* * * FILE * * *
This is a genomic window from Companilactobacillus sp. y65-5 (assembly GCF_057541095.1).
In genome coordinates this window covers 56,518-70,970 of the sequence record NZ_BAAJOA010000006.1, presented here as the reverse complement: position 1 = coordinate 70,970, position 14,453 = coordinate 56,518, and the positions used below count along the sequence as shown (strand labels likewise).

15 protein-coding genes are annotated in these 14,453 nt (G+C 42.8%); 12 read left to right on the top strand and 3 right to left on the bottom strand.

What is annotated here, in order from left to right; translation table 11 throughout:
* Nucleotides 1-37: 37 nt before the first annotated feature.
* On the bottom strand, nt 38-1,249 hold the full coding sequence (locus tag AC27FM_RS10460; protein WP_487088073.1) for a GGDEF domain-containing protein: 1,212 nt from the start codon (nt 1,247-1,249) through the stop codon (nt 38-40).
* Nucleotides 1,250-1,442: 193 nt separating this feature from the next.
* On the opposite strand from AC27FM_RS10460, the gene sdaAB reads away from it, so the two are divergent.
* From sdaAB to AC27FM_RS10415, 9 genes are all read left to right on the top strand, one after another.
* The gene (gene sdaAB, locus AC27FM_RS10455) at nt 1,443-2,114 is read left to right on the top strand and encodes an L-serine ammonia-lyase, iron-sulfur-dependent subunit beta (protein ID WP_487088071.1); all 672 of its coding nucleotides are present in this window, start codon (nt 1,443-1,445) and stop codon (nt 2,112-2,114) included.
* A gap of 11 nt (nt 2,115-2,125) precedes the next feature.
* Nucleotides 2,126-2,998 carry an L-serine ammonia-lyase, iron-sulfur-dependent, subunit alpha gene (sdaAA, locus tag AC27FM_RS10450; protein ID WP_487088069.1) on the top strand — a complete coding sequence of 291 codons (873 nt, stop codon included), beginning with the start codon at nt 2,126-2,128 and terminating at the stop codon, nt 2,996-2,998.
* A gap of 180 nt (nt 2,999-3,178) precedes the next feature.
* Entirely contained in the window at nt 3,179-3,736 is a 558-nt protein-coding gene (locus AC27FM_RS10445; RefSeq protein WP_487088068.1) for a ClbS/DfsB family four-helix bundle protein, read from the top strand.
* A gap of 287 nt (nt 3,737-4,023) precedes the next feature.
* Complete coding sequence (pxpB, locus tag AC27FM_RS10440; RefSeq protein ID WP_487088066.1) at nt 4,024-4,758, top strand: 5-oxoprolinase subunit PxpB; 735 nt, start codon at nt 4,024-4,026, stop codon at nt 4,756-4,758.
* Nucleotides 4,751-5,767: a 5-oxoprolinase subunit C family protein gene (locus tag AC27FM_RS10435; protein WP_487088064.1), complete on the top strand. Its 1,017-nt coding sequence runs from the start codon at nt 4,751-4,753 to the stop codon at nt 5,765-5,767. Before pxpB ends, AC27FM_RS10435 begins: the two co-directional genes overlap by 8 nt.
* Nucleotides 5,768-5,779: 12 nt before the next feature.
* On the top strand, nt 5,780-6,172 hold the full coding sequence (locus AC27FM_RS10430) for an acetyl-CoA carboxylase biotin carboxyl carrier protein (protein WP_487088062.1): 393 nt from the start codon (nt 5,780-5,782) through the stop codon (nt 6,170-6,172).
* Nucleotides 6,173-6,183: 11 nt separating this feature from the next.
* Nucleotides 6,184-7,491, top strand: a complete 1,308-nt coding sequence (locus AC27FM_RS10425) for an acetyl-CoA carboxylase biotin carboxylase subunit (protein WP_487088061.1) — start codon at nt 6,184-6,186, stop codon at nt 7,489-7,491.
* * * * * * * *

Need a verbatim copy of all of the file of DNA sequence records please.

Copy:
This is a genomic window from Companilactobacillus sp. y65-5 (assembly GCF_057541095.1).
In genome coordinates this window covers 56,518-70,970 of the sequence record NZ_BAAJOA010000006.1, presented here as the reverse complement: position 1 = coordinate 70,970, position 14,453 = coordinate 56,518, and the positions used below count along the sequence as shown (strand labels likewise).

15 protein-coding genes are annotated in these 14,453 nt (G+C 42.8%); 12 read left to right on the top strand and 3 right to left on the bottom strand.

What is annotated here, in order from left to right; translation table 11 throughout:
* Nucleotides 1-37: 37 nt before the first annotated feature.
* On the bottom strand, nt 38-1,249 hold the full coding sequence (locus tag AC27FM_RS10460; protein WP_487088073.1) for a GGDEF domain-containing protein: 1,212 nt from the start codon (nt 1,247-1,249) through the stop codon (nt 38-40).
* Nucleotides 1,250-1,442: 193 nt separating this feature from the next.
* On the opposite strand from AC27FM_RS10460, the gene sdaAB reads away from it, so the two are divergent.
* From sdaAB to AC27FM_RS10415, 9 genes are all read left to right on the top strand, one after another.
* The gene (gene sdaAB, locus AC27FM_RS10455) at nt 1,443-2,114 is read left to right on the top strand and encodes an L-serine ammonia-lyase, iron-sulfur-dependent subunit beta (protein ID WP_487088071.1); all 672 of its coding nucleotides are present in this window, start codon (nt 1,443-1,445) and stop codon (nt 2,112-2,114) included.
* A gap of 11 nt (nt 2,115-2,125) precedes the next feature.
* Nucleotides 2,126-2,998 carry an L-serine ammonia-lyase, iron-sulfur-dependent, subunit alpha gene (sdaAA, locus tag AC27FM_RS10450; protein ID WP_487088069.1) on the top strand — a complete coding sequence of 291 codons (873 nt, stop codon included), beginning with the start codon at nt 2,126-2,128 and terminating at the stop codon, nt 2,996-2,998.
* A gap of 180 nt (nt 2,999-3,178) precedes the next feature.
* Entirely contained in the window at nt 3,179-3,736 is a 558-nt protein-coding gene (locus AC27FM_RS10445; RefSeq protein WP_487088068.1) for a ClbS/DfsB family four-helix bundle protein, read from the top strand.
* A gap of 287 nt (nt 3,737-4,023) precedes the next feature.
* Complete coding sequence (pxpB, locus tag AC27FM_RS10440; RefSeq protein ID WP_487088066.1) at nt 4,024-4,758, top strand: 5-oxoprolinase subunit PxpB; 735 nt, start codon at nt 4,024-4,026, stop codon at nt 4,756-4,758.
* Nucleotides 4,751-5,767: a 5-oxoprolinase subunit C family protein gene (locus tag AC27FM_RS10435; protein WP_487088064.1), complete on the top strand. Its 1,017-nt coding sequence runs from the start codon at nt 4,751-4,753 to the stop codon at nt 5,765-5,767. Before pxpB ends, AC27FM_RS10435 begins: the two co-directional genes overlap by 8 nt.
* Nucleotides 5,768-5,779: 12 nt before the next feature.
* On the top strand, nt 5,780-6,172 hold the full coding sequence (locus AC27FM_RS10430) for an acetyl-CoA carboxylase biotin carboxyl carrier protein (protein WP_487088062.1): 393 nt from the start codon (nt 5,780-5,782) through the stop codon (nt 6,170-6,172).
* Nucleotides 6,173-6,183: 11 nt separating this feature from the next.
* Nucleotides 6,184-7,491, top strand: a complete 1,308-nt coding sequence (locus AC27FM_RS10425) for an acetyl-CoA carboxylase biotin carboxylase subunit (protein WP_487088061.1) — start codon at nt 6,184-6,186, stop codon at nt 7,489-7,491.